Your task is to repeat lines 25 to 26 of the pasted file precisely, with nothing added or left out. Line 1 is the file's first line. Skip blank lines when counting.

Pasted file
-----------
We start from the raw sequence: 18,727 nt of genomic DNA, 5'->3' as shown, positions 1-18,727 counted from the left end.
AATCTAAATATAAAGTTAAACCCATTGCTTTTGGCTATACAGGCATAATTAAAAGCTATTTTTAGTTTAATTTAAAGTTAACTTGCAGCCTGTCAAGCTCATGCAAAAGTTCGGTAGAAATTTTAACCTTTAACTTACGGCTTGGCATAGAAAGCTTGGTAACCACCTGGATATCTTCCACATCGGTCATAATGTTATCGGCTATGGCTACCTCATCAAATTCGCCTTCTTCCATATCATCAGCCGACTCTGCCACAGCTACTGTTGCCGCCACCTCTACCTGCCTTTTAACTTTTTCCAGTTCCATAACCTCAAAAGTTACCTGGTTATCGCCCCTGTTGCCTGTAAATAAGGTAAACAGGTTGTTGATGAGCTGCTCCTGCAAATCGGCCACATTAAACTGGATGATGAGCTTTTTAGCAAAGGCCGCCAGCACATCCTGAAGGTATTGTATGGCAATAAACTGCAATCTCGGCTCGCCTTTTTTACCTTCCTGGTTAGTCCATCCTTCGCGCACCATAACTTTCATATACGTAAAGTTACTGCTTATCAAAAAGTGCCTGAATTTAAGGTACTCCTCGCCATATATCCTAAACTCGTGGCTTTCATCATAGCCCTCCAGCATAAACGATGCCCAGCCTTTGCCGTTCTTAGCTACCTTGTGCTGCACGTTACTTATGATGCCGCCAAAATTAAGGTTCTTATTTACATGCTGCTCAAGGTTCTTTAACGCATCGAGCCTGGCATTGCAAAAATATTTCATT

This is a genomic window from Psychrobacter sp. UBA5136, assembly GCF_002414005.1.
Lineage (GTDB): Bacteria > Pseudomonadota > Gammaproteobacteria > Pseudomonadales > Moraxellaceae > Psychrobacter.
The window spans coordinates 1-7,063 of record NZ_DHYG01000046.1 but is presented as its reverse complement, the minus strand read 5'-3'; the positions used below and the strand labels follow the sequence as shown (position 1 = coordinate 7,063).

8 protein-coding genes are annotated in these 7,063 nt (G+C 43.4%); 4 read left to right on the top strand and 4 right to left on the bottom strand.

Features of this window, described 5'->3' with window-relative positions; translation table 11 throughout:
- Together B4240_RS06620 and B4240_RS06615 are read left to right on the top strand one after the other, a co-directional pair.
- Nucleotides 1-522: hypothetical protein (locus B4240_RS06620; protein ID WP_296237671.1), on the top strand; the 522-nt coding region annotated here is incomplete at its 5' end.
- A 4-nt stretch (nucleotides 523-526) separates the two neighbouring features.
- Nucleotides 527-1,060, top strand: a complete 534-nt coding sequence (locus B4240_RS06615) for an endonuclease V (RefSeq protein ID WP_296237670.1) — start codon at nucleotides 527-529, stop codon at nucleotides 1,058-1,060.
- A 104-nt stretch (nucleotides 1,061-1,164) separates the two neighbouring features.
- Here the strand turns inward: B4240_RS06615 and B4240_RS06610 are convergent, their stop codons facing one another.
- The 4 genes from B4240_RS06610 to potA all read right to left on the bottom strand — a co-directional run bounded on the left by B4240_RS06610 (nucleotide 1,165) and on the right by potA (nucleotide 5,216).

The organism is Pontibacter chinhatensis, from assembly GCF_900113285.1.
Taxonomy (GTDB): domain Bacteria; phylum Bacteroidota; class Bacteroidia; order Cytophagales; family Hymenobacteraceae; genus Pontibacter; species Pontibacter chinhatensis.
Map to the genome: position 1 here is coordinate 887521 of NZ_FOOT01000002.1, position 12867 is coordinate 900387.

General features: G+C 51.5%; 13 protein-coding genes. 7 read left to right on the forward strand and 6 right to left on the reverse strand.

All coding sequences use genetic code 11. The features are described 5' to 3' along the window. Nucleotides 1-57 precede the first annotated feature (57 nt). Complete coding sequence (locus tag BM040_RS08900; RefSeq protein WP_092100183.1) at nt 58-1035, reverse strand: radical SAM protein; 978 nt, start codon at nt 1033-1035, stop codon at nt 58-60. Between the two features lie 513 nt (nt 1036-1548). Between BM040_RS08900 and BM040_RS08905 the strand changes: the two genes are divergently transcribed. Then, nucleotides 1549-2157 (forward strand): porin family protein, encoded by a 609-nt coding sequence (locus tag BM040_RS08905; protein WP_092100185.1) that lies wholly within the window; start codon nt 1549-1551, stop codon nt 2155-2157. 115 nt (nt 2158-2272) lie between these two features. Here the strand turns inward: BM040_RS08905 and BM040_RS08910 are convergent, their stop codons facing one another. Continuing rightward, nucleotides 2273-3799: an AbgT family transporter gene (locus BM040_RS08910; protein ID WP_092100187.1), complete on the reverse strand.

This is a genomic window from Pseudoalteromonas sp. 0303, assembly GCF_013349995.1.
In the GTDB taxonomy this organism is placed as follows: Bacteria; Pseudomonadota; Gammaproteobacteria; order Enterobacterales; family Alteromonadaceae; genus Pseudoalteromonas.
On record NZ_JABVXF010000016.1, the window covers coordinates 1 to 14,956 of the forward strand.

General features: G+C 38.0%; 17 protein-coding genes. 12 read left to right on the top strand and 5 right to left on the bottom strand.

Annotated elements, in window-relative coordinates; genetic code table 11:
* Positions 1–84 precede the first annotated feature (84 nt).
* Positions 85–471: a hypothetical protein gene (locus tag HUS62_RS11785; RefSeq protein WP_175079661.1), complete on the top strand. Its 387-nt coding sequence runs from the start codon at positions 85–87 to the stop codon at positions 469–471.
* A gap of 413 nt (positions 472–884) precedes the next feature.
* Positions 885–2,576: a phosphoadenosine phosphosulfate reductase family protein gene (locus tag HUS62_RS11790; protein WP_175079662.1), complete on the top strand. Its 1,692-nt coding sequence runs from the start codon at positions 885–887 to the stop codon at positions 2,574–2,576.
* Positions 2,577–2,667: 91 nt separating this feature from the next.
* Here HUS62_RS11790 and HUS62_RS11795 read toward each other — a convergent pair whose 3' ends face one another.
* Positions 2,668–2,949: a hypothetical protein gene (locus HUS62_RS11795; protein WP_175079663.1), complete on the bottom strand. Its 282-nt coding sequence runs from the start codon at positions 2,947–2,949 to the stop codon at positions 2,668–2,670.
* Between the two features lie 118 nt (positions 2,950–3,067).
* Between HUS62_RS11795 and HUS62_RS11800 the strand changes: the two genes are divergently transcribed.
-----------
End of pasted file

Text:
* Positions 1–84 precede the first annotated feature (84 nt).
* Positions 85–471: a hypothetical protein gene (locus tag HUS62_RS11785; RefSeq protein WP_175079661.1), complete on the top strand. Its 387-nt coding sequence runs from the start codon at positions 85–87 to the stop codon at positions 469–471.